This is an adapted form of the sermon I preached this morning. The second reading, which I focused on, was Hebrews 11:1-3, 8-16. Another focus was the spiritual gift of “Faith.”
Faith. Faith is the assurance of things hoped for, the conviction of things not seen. That’s what the author of Hebrews wrote. The assurance of things hoped for, the conviction of things not seen.
Look up on a cloudless day, and you can see the sun. It doesn’t take faith to believe the sun is there. You can see it. Look into someone’s eyes. It doesn’t take faith to believe there’s a person in front of you. You can see them. But does Christ live within that person? That takes faith. You can’t prove that. You can’t see that. You can only believe that through faith. Sometimes faith is easy, and sometimes it’s hard.
In some ways, I find it easy to have faith. I have faith that God exists. I have never seen God. I’ve never had a vision like some people describe. But I have faith that God is there. And that faith is strong.
And I have faith in grace, which is God’s love freely given. I have faith that God loves every single one of you, and not just in some abstract way, like “God loves everyone.” I have faith that God loves you, exactly who you are. That Jesus died for you, exactly who you are. That you are accepted by God, that you are loved and forgiven and called by God, exactly who you are. That you don’t have to do a thing to earn it. I have never seen that grace. I have no proof that it’s true. But I have faith in it. And that faith is strong.
The faith I have in God and in God’s grace isn’t something I’ve done or earned. That faith itself is a gift from God, so I suppose that means that I have the Spiritual Gift of Faith. I’m blessed that way, I suppose. I guess.
You see, there’s the rub. There’s where my faith falters, every time. There’s where my doubts come in, every time. I don’t have faith that God loves and forgives and calls me. Does God love you? Yes. No question, no doubt. But me? I just don’t know.
And I know that that is nonsense. How can I believe that God loves and forgives and calls every one of you, but not me? It makes no sense. It’s irrational. But that’s faith for you. I have faith that God loves you, and I will proclaim that with my dying breath. And I mean it. God’s grace is astonishing. I don’t care who you are, what you’ve done, even if I don’t feel that I can love you, I will tell you that God loves you. That God has depths of forgiveness and love far deeper than my own, far deeper than anyone’s. God loves and forgives and calls you. But say the same about myself?
Faith is the assurance of things hoped for, the conviction of things not seen. And I will tell you, I don’t have that assurance, that conviction about God’s feelings toward me. And maybe that’s why it is so important to me that I tell you how much God loves you. Because I don’t want you to feel the way I sometimes do. I don’t want you to have the same doubts I do. And also because I know that the times when I do believe it, the times when I do have faith that God loves me, those are times when I hear it from other people. Like the time when a seminary classmate of mine forgave me for something insensitive and hurtful I had done years earlier. I felt God’s forgiveness in that moment. I felt grace. Like the time I arrived at the courthouse at just the right time for someone in need. She hugged me in tears, saying, “I’m so glad you’re here.” I felt God’s calling in that moment. I felt grace.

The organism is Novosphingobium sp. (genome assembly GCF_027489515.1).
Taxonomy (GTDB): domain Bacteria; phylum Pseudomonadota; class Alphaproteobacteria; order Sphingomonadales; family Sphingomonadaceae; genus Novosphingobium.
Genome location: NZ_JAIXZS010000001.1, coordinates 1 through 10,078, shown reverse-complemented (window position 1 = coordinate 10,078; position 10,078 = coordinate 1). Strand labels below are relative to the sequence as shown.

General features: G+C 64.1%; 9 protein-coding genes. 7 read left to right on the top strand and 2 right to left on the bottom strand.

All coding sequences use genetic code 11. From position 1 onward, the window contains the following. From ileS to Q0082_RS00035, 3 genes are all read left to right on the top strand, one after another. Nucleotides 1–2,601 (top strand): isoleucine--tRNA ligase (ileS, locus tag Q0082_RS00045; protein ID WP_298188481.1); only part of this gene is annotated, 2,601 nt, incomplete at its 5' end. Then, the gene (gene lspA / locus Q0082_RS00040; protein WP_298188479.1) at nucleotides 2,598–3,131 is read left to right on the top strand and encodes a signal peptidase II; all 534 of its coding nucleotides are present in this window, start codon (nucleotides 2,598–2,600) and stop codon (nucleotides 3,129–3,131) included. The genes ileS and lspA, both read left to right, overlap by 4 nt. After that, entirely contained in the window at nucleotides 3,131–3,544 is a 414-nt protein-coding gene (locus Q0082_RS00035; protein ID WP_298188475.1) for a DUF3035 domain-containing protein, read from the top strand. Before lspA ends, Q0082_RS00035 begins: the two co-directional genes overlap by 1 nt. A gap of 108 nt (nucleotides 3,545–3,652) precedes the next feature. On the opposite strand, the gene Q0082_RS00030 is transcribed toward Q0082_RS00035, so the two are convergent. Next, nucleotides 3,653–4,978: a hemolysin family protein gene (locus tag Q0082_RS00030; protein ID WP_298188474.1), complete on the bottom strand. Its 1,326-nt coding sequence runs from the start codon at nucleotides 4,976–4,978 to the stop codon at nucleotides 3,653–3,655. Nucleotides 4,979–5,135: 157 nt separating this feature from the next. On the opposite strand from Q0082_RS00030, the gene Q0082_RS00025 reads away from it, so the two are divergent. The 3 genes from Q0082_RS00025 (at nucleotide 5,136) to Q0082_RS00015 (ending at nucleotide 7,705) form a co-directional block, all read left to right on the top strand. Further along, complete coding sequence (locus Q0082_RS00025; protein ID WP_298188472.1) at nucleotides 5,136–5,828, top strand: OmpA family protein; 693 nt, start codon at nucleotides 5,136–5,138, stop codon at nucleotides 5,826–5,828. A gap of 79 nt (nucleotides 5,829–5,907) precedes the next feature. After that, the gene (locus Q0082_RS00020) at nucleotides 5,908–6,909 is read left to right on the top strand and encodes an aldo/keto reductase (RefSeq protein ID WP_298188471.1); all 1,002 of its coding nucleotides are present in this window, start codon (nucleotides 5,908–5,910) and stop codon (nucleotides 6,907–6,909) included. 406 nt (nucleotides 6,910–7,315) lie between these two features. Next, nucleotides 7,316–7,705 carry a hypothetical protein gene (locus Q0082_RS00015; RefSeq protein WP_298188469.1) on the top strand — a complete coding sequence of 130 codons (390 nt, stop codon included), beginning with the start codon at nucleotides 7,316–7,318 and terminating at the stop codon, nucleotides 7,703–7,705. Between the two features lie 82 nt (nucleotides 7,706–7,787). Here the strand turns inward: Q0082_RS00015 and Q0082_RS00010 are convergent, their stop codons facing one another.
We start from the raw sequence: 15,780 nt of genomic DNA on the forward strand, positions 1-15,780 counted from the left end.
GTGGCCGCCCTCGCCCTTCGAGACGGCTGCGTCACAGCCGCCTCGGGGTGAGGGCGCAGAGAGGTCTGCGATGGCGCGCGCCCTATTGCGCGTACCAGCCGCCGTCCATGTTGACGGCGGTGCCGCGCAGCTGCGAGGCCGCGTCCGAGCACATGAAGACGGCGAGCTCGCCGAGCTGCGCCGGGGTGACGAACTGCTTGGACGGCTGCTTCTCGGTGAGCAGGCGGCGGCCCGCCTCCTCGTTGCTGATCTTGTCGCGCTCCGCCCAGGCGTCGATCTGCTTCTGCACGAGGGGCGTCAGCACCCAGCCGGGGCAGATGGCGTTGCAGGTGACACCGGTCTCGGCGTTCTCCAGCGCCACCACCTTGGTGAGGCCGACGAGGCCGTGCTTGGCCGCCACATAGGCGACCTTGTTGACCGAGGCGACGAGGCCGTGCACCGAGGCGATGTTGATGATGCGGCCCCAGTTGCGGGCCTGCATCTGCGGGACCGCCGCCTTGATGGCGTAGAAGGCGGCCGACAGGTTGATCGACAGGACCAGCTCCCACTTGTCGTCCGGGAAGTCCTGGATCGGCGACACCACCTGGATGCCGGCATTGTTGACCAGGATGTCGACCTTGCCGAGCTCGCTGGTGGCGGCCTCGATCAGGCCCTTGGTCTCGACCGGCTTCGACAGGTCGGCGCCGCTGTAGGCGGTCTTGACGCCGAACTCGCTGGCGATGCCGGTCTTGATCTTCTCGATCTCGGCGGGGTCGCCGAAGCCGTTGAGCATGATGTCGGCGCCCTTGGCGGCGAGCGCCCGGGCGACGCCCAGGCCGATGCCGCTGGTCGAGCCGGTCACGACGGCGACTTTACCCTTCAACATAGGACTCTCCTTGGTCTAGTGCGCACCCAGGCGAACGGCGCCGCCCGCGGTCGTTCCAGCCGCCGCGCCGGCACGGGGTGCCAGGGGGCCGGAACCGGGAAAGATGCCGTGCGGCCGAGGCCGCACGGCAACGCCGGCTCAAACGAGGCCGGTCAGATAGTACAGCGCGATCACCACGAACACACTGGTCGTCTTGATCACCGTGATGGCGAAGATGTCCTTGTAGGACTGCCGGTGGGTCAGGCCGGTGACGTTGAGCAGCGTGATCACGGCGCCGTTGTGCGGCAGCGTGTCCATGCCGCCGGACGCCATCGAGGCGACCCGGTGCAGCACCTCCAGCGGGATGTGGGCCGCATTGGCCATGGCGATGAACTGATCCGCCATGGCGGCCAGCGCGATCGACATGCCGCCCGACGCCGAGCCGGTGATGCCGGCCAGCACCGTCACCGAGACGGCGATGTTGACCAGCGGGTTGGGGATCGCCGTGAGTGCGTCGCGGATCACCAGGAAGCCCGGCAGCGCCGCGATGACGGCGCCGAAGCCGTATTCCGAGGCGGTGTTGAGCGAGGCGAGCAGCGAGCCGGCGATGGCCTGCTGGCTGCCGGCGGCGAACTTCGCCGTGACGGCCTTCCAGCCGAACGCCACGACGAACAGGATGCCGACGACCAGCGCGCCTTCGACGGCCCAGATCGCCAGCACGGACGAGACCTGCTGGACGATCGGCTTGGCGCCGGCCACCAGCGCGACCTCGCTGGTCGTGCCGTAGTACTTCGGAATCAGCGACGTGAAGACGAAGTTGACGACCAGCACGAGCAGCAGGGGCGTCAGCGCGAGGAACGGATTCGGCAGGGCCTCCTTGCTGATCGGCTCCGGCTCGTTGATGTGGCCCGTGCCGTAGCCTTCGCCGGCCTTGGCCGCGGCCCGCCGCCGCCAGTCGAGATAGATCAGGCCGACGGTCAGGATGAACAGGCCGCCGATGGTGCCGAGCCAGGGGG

I know from experience that the moments when I do experience God’s grace, the moments when I actually do believe in God’s grace for me, are moments when other people show it to me. And maybe that’s why I talk about God’s grace so often with you. Because I want you to hear it over and over and over again. God loves you. God forgives you. And God calls you to make a difference. I want you to hear that, just in case you’re like me.
And maybe that’s also why I feel so strongly about publicly proclaiming a welcoming statement to a group of people who have been told by others that God doesn’t love them. Why I feel so strongly, and why it gets me so worked up, and why I sometimes go too far talking about it. Maybe it’s because I have a voice inside me that tells me that God doesn’t love me. A voice that tells me that God’s love is for others. But not for me. And that voice is so strong.
I really hesitated to preach this today. I really hesitated to tell you this. Because nobody wants a pastor who needs to be coddled. Nobody wants a pastor whose faith is so weak that he needs other people to tell him God loves him. But it’s the truth. I don’t know…maybe it’s like a heart surgeon who needs surgery. I don’t care how good a surgeon you are, you need someone else to repair your own heart.
Am I making a mistake in preaching this? Quite possibly. But I wonder, I just wonder, if maybe it is good to preach this today. Because I wonder, I just wonder, how many of you can relate to this. I wonder if one or two or twelve or maybe even all of you know what it’s like to believe that God loves and forgives and calls everyone else, but not you. If you do, then hear me again: God loves you. God forgives you. God calls you.
And maybe we just need to keep telling one another that, and keep finding ways to show one another that.
Faith is the assurance of things hoped for, the conviction of things not seen. I pray that you have the assurance, the conviction, that God loves you. That God forgives you. That God calls you to make a difference. I pray that you have faith in that, and tell others that good news.